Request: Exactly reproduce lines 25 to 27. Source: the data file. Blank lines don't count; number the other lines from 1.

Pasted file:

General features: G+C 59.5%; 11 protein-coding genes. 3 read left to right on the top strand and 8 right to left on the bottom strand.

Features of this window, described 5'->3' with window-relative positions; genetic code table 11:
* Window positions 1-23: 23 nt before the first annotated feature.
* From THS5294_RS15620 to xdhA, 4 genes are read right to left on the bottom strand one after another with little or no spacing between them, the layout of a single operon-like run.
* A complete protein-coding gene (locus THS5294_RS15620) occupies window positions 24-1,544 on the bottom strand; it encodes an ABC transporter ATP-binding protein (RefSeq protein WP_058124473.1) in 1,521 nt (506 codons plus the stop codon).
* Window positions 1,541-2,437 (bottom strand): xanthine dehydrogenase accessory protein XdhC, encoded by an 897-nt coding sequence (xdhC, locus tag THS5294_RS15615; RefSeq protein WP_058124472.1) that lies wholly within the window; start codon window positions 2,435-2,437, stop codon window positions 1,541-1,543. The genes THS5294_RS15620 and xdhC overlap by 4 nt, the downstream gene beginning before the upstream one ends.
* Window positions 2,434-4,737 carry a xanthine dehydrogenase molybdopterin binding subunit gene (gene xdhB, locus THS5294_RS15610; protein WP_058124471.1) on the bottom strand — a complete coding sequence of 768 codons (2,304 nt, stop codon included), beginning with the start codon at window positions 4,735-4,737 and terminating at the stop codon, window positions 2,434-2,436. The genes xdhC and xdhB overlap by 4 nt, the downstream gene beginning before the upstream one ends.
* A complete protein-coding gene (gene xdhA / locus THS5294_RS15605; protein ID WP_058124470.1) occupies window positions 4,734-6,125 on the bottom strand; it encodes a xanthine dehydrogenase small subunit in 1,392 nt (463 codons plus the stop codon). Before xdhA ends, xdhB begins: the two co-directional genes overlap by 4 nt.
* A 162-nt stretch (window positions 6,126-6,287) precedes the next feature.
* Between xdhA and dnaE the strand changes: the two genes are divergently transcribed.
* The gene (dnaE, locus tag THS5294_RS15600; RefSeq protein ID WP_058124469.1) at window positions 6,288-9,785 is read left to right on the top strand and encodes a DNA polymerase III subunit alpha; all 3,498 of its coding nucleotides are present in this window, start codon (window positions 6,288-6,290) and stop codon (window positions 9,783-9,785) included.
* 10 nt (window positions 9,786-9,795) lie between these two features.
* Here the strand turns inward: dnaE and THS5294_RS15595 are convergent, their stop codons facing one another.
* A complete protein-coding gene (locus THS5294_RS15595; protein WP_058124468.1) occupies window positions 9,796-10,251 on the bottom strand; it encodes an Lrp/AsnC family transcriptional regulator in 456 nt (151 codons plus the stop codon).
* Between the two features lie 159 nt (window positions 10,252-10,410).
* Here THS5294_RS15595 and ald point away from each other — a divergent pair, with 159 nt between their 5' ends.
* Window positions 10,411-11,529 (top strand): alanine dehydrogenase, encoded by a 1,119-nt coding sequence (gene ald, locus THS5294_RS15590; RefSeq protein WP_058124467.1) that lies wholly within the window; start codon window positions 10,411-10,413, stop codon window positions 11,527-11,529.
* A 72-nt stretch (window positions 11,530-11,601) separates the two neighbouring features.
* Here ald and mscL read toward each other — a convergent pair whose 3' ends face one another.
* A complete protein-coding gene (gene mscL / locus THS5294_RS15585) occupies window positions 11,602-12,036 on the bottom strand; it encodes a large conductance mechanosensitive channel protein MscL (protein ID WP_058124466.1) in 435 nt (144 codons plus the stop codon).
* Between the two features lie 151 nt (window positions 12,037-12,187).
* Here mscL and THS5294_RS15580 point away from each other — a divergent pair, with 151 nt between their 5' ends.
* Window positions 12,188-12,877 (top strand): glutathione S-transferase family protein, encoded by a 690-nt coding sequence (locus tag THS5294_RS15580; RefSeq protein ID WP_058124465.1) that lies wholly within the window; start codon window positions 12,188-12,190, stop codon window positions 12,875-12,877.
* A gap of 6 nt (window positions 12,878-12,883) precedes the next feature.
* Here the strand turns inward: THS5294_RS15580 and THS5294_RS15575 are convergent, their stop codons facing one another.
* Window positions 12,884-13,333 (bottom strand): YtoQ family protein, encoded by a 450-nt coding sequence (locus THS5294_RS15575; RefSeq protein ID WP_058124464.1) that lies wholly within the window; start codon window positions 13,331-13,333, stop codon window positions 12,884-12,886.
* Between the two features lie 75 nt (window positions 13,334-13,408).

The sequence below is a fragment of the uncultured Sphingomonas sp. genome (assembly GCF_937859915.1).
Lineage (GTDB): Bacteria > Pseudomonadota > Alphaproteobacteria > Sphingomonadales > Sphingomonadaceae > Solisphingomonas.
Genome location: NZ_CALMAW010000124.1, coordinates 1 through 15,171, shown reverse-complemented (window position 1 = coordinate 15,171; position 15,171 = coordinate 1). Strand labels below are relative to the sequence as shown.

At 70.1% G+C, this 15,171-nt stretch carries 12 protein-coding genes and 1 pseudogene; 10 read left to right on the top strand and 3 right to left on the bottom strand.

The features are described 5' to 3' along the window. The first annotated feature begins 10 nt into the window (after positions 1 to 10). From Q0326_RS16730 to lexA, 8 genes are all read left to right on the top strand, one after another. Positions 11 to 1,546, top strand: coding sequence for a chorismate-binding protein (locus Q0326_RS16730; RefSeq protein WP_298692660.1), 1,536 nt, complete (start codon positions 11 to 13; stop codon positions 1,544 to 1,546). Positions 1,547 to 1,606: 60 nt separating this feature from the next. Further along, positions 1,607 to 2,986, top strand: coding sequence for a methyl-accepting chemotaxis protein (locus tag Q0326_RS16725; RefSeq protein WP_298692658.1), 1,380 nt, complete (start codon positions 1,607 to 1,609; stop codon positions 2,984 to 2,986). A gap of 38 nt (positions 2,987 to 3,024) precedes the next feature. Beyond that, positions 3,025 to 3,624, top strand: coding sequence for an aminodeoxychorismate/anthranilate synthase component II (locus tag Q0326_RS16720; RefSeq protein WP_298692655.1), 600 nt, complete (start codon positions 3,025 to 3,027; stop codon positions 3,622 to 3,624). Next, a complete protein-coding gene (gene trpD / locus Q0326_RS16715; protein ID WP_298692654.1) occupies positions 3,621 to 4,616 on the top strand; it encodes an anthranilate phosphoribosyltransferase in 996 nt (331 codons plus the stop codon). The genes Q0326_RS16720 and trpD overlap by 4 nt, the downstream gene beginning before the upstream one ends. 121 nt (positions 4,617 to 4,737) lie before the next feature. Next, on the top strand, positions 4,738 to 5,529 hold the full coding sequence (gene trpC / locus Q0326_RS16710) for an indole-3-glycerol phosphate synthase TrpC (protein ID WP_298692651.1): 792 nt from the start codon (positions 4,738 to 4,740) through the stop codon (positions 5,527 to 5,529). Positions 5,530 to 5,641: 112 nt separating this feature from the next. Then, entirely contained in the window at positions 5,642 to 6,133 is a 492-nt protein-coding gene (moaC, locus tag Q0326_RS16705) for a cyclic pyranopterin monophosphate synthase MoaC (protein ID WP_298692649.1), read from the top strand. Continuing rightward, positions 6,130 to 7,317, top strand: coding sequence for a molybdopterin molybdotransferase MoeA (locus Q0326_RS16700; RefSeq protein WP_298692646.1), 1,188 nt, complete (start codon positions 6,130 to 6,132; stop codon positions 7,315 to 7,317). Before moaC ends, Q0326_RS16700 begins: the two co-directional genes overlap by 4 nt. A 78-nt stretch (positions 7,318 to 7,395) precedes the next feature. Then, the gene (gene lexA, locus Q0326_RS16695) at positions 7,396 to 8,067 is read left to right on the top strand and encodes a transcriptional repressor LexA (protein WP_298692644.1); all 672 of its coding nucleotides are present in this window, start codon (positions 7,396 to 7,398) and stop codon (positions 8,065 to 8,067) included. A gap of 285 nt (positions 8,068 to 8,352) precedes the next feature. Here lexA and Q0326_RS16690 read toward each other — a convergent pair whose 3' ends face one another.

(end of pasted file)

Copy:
* Here the strand turns inward: THS5294_RS15580 and THS5294_RS15575 are convergent, their stop codons facing one another.
* Window positions 12,884-13,333 (bottom strand): YtoQ family protein, encoded by a 450-nt coding sequence (locus THS5294_RS15575; RefSeq protein ID WP_058124464.1) that lies wholly within the window; start codon window positions 13,331-13,333, stop codon window positions 12,884-12,886.
* Between the two features lie 75 nt (window positions 13,334-13,408).